Beyond Compare

Day Fourteen of National Poetry Writing Month. The muses at have given us this prompt for today:

…write a parody or satire based on a famous poem… take a favorite (or unfavorite) poem of the past, and see if you can’t re-write it on humorous, mocking, or sharp-witted lines. You can use your poem to make fun of the original (in the vein of a parody), or turn the form and manner of the original into a vehicle for making points about something else (more of a satire – though the dividing lines get rather confused and thin at times).

Since I too get rather confused (though seldom thin) at times, this prompt is a perfect fit. The poem I chose to work with is Shakespeare’s Sonnet 18: Shall I compare thee to a summer’s day? For those of us who are bard-challenged, I will post Shakespeare’s version below. But first (since I control the quill), here is my rendition:

Sonnet 4: Shall I compare thee to an iced latte?

Shall I compare thee to an iced latte?
Thou sadly in cup holder dost not fit.
While coffee stains can really ruin my day,
I can control the spillage with one sip.
Sometimes you can be cold as latte’s ice,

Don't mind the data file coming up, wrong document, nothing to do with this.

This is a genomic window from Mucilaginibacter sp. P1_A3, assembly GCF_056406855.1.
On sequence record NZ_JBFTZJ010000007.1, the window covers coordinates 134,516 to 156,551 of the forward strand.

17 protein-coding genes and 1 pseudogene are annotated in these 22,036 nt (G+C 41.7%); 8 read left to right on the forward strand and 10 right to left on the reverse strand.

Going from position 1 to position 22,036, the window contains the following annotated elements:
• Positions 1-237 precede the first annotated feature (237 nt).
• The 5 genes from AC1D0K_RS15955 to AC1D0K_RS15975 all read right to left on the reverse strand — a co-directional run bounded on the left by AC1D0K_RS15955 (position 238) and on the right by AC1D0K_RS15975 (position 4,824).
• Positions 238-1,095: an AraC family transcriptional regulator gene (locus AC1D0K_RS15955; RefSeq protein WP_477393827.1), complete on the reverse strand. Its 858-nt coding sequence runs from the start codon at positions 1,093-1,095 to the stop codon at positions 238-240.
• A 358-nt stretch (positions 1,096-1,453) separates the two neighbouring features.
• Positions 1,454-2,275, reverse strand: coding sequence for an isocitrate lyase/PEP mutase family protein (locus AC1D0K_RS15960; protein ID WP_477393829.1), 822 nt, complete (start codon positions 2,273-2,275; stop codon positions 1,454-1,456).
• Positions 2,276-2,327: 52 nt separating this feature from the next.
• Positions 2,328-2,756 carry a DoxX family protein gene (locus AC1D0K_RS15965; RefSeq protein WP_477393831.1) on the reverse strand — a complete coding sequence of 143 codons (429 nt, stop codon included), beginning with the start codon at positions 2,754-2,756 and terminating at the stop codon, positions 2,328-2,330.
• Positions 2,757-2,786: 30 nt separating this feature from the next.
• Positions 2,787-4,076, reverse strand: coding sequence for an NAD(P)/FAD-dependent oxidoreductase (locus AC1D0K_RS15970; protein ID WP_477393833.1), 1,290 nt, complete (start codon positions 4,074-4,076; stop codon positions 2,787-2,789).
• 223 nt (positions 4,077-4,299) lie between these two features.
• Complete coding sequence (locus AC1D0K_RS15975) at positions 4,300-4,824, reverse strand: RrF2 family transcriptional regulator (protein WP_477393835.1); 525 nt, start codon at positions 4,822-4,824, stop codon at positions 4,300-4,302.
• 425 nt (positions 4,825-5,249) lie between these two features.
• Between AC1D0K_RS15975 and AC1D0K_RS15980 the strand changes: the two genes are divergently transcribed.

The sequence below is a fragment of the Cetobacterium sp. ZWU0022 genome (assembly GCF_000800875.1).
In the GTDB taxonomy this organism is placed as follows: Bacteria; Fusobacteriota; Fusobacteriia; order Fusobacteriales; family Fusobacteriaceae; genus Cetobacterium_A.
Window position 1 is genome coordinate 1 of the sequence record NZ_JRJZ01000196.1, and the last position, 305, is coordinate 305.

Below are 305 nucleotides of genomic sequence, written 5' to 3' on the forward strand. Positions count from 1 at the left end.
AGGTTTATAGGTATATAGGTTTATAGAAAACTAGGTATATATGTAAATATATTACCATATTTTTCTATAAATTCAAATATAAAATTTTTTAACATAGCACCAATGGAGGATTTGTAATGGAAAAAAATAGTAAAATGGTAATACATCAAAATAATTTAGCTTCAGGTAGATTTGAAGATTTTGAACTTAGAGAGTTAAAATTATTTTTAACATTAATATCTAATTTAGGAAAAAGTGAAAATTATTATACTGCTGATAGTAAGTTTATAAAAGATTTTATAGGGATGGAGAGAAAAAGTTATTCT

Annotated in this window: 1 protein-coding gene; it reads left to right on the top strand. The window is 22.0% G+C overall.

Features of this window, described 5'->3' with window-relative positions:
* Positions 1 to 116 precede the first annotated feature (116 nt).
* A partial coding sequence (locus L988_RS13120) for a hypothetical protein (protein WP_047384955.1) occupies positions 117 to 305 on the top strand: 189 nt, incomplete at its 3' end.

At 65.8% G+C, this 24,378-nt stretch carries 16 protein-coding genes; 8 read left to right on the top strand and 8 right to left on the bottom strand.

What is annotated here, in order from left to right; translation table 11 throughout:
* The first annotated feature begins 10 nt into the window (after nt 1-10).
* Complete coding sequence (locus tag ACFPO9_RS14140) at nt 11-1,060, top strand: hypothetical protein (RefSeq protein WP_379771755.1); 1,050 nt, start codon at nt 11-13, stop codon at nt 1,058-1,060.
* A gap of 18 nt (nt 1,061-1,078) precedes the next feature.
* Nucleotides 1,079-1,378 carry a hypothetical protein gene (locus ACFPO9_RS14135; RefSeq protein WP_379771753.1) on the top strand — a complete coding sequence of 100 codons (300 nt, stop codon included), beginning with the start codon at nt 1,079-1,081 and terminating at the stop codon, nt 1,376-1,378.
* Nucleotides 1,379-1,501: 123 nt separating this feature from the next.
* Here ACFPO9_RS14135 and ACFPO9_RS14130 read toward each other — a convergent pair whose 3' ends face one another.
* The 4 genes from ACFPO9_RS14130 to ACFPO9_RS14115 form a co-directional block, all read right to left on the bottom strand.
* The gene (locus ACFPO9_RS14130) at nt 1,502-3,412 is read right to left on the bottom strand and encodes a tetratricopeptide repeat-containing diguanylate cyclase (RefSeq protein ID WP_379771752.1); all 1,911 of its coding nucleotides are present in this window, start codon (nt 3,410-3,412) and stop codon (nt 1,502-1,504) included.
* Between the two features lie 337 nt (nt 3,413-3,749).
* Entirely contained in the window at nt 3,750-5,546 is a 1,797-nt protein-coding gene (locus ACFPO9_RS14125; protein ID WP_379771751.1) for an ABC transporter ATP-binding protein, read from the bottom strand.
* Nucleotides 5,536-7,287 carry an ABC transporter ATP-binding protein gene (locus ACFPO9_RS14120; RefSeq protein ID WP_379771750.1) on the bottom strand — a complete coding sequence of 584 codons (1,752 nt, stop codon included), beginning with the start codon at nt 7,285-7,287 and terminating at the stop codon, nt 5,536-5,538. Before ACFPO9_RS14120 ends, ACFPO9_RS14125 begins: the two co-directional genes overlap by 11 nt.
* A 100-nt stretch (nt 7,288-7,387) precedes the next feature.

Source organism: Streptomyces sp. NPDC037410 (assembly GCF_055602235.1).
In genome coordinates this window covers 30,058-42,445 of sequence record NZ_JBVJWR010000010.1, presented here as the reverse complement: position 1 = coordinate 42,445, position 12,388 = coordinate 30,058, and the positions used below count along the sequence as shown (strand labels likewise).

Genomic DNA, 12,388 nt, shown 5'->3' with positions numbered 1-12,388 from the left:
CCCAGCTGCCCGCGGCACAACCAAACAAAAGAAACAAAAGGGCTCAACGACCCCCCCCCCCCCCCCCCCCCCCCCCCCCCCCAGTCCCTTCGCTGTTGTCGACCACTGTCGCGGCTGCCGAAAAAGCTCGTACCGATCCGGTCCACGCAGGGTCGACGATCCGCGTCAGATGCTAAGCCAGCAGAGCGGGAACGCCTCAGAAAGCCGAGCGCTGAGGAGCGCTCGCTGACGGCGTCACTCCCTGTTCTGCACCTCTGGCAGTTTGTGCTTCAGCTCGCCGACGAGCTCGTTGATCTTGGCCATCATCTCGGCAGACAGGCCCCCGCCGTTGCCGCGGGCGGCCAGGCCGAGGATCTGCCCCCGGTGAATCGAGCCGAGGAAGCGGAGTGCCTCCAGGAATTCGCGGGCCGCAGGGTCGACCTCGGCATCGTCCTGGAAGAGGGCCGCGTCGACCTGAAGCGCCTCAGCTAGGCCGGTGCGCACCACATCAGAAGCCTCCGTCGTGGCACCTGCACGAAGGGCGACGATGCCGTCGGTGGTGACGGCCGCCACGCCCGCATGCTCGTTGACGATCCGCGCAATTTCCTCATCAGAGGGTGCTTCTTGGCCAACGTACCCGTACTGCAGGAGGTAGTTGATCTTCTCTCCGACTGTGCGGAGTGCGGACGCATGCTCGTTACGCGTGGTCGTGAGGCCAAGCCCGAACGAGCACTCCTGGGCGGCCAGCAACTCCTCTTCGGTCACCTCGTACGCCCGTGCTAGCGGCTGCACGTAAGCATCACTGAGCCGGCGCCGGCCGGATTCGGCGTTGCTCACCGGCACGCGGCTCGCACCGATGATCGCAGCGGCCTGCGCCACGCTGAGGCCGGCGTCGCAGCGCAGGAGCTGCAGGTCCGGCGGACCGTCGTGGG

Complexion like milk curdled in the sun.
I think it’s fairly safe if I surmise
Your pull date has already come and gone.
My latte won’t last long enough to sour
Nor lose its taste if ice begins to melt.
I tend to drink it up within an hour
The liquid sloshing gently ‘neath my belt. 
   I hope this verse has not offended thee.
   So long to you and your oft bitter tea.

And Shakespeare’s sonnet:

Sonnet 18: Shall I compare thee to a summer day?

Shall I compare thee to a summer’s day?
Thou art more lovely and more temperate:
Rough winds do shake the darling buds of May,
And summer’s lease hath all too short a date;
Sometime too hot the eye of heaven shines,
And often is his gold complexion dimm'd;
And every fair from fair sometime declines,
By chance or nature’s changing course untrimm'd;
But thy eternal summer shall not fade,
Nor lose possession of that fair thou ow’st;
Nor shall death brag thou wander’st in his shade,
When in eternal lines to time thou grow’st:
   So long as men can breathe or eyes can see,
   So long lives this, and this gives life to thee.

About Maggie C

Stained glass artist, writer, respecter of life.
This entry was posted in daily prompt, humor, poetry and tagged , , . Bookmark the permalink.

4 Responses to Beyond Compare

  1. You had me at Starbucks and puppies.

    Liked by 1 person

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